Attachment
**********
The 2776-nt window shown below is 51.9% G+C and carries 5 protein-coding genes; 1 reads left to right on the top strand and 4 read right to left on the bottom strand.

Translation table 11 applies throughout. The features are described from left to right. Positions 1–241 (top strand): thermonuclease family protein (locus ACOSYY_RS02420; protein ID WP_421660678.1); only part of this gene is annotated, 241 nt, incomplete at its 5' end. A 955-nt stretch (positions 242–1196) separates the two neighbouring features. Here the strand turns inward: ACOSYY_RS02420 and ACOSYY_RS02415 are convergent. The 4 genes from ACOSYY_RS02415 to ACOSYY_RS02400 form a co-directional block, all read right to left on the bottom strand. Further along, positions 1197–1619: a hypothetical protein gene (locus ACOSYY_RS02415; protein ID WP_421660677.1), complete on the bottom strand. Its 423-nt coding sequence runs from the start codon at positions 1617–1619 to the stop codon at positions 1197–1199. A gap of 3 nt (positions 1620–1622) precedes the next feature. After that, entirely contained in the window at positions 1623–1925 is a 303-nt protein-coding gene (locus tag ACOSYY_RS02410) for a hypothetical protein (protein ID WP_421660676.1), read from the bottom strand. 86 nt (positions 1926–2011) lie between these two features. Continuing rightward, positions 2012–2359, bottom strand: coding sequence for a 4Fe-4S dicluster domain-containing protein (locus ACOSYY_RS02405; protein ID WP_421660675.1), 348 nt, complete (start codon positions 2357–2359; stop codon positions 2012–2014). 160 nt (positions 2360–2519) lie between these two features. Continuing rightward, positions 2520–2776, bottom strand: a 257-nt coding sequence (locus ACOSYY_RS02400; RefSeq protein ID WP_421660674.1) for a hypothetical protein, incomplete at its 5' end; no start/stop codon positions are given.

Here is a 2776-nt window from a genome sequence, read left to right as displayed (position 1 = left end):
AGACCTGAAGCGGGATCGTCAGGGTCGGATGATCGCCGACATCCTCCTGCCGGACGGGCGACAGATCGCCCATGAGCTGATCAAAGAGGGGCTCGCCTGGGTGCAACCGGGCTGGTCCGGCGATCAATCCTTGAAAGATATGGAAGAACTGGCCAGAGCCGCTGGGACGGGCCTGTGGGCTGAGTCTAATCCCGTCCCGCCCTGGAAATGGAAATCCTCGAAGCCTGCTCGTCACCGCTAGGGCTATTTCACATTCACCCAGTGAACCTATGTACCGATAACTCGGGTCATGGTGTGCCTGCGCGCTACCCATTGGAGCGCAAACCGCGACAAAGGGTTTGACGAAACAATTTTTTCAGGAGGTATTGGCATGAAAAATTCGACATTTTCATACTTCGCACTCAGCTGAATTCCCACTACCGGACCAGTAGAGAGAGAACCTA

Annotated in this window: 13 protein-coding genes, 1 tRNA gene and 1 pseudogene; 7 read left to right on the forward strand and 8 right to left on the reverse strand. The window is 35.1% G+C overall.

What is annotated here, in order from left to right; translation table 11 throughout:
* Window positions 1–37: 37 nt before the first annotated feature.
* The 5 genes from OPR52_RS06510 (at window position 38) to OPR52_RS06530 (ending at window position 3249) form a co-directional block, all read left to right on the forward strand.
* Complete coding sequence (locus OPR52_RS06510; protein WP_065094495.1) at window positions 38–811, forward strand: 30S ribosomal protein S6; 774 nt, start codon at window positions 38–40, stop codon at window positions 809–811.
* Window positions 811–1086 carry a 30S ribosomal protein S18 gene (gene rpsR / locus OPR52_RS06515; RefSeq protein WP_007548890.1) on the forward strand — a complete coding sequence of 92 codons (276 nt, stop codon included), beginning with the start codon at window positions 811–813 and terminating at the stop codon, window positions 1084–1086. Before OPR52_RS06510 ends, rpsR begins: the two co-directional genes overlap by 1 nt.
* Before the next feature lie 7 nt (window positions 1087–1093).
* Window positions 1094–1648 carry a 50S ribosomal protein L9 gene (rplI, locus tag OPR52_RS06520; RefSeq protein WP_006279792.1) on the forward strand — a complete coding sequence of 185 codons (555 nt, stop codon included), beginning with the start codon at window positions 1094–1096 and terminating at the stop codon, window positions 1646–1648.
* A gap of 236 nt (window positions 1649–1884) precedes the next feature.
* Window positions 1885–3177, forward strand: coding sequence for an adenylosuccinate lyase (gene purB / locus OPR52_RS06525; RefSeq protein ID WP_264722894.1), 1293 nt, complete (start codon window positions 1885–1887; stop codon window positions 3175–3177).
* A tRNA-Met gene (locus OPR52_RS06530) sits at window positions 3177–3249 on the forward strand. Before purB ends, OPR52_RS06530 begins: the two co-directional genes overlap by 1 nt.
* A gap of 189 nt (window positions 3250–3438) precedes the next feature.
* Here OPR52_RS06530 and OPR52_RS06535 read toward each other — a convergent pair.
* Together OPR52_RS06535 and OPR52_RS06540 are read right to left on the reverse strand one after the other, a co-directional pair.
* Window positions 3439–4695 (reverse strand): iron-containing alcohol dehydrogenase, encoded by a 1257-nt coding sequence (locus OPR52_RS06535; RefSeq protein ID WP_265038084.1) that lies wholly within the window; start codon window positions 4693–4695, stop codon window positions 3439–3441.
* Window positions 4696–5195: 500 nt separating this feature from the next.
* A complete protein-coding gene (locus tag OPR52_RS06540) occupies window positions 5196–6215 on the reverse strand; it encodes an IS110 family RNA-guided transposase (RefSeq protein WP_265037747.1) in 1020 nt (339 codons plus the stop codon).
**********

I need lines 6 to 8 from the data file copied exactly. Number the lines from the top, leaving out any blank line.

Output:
What is annotated here, in order from left to right; translation table 11 throughout:
* Window positions 1–37: 37 nt before the first annotated feature.
* The 5 genes from OPR52_RS06510 (at window position 38) to OPR52_RS06530 (ending at window position 3249) form a co-directional block, all read left to right on the forward strand.